Fibre Bandwidth Vs Latency

Jacques du Rand 2018-10-28

Bandwidth and latency are things we now hear practically every day. Be it with trying to fathom what is wrong with your internet or to understand why your computer is so slow. But this needn’t be foreign terms for only the tech guys to know. Which one is more important for a great fibre experience.

Latency is derived from the word “latent” which means something is hidden at the present moment but it may develop further in the future. Similarly, in terms of computers, we can then define latency as a delay in processing or transmitting data.

Network latency is the delay that takes place while communicating over a network (like the internet). For example, communicating with a computer in another country may take longer because of the distance.

This is can easily be visualized by a hose pipe with water, the latency is how fast the water is flowing through not the how much. It's usually measured in milliseconds and lower is better.

These latencies are dependent on the physical distance the data must travel before it reaches its destination as well as how many hops and routers and the path it needs to travel.

Bandwidth can be described as the maximum data transfer rate of a network or internet connection. Bandwidth is not, however, a measure of network speed although in conversation that is what you will most likely hear. Alternatively, bandwidth measures how much data can flow through a connection at one time, it does not measure how fast the bits of data move from one place to another. Going back to our hose pipe analogy the amount of water that can flow through the pipe at a time i.e the “width” of the pipe.

Imagine all the cars in your city as data and a highway as the bandwidth. The cars will get from point A to B much faster on a five-lane highway than a two-lane highway. Similarly, your downloads will finish much faster when you have a high-bandwidth connection. But the latency is how long you will have to wait to see the first car appear on the five lane highway.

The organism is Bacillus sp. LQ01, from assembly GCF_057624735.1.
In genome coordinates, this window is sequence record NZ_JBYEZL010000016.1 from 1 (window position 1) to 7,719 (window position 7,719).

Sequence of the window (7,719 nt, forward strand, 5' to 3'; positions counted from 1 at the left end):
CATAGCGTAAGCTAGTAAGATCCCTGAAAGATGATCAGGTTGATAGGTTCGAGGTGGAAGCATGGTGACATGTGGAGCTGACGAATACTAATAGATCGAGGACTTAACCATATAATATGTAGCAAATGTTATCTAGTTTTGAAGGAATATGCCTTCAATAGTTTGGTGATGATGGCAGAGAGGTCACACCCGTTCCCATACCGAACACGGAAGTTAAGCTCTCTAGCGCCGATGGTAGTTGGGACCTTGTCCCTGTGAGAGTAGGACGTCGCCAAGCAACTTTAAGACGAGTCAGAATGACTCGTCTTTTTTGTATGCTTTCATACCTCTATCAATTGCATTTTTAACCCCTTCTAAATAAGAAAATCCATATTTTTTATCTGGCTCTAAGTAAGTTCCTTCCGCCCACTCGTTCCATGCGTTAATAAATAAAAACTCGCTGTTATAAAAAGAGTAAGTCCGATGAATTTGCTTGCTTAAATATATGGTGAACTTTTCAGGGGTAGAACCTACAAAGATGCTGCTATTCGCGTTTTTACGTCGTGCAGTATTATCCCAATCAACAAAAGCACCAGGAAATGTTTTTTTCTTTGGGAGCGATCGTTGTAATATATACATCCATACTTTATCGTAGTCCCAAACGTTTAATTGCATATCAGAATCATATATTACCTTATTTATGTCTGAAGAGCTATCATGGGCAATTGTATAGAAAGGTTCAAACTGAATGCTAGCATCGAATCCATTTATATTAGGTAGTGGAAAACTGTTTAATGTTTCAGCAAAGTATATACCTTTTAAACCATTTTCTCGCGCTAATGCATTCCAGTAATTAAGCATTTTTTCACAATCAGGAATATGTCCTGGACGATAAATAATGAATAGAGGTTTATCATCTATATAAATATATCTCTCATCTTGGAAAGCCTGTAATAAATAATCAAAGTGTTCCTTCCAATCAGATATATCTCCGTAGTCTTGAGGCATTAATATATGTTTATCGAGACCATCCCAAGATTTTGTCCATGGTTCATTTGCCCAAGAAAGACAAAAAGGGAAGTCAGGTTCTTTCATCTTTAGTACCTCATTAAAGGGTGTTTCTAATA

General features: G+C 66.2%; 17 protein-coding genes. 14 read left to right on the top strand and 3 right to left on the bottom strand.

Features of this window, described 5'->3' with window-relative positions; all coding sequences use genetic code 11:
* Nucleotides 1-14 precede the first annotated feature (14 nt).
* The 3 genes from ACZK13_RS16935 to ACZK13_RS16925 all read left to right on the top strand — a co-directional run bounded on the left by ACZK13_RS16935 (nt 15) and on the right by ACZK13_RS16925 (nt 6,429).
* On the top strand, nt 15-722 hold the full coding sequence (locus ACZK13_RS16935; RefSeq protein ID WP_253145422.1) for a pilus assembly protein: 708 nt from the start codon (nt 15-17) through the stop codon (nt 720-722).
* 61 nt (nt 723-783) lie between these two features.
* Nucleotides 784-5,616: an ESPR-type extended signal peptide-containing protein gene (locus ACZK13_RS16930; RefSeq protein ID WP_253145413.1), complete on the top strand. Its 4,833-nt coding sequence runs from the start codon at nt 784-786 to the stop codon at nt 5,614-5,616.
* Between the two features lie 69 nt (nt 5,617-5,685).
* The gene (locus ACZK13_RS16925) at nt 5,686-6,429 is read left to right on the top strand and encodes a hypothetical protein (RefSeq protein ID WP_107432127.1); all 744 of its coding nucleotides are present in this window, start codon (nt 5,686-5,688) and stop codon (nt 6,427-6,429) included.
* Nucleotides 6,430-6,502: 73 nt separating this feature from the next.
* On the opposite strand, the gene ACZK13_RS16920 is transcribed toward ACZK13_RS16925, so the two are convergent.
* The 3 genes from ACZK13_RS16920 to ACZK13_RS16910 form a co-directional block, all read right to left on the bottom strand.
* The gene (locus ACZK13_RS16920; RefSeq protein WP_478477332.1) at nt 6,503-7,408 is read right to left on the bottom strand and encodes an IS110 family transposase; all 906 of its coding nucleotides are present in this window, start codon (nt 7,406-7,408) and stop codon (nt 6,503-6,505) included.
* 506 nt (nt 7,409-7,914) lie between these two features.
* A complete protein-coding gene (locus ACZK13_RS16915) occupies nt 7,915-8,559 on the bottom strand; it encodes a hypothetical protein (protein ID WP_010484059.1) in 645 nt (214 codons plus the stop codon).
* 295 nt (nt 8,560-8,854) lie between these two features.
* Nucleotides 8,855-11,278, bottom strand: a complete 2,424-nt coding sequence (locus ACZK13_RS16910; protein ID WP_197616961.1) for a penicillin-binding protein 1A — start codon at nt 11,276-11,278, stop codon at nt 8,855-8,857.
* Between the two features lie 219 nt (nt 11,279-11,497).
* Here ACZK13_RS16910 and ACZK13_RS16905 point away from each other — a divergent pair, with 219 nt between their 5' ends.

Bandwidth is measured in Mbps (Megabits per seconds) not megabytes and here higher is better: 10mbps , 20mbps or 40+ Mbps are some of the most common speed (bandwidth) ratings you will find on our local fibre networks like VumatelOpenServe or Octotel and many have the same bandwidth (read speed) packages.

Vumatel does have a strange bandwidth ladder - as their fibre packages starts at 4mbps then jumps to 20Mbps then 200Mbps.


Fixed(Fibre,ADSL) versus Wireless(LTE):

The latency is usually quite a bit lower on a fixed network connection like fibre or ADSL compared to wireless connections like Telkom LTE

The gamers amongst us will usually prefer lower latency for those fast first shooter games like Fortnite where speed (read latency) is more important than bandwidth.

For most people it will be more important to have a high bandwidth number than a good latency number.


How do I test my fibre latency?

On windows open up a terminal (cmd.exe) window or if you on Mac type “terminal”

Type: ping

64 bytes from jnb01s: icmp_seq=1 ttl=55 time=27.4 ms 
64 bytes from jnb01s: icmp_seq=2 ttl=55 time=26.0 ms 
64 bytes from jnb01s: icmp_seq=3 ttl=55 time=23.8 ms 

You will get a bunch of repeating numbers but the one labeled “time” will be the one to look out for - anything under 30ms is good

How do I test my fibre bandwidth speed ?

Use our multiportal speed test, we only use international speed test since that's where the bulk of your data usage will most likely come from.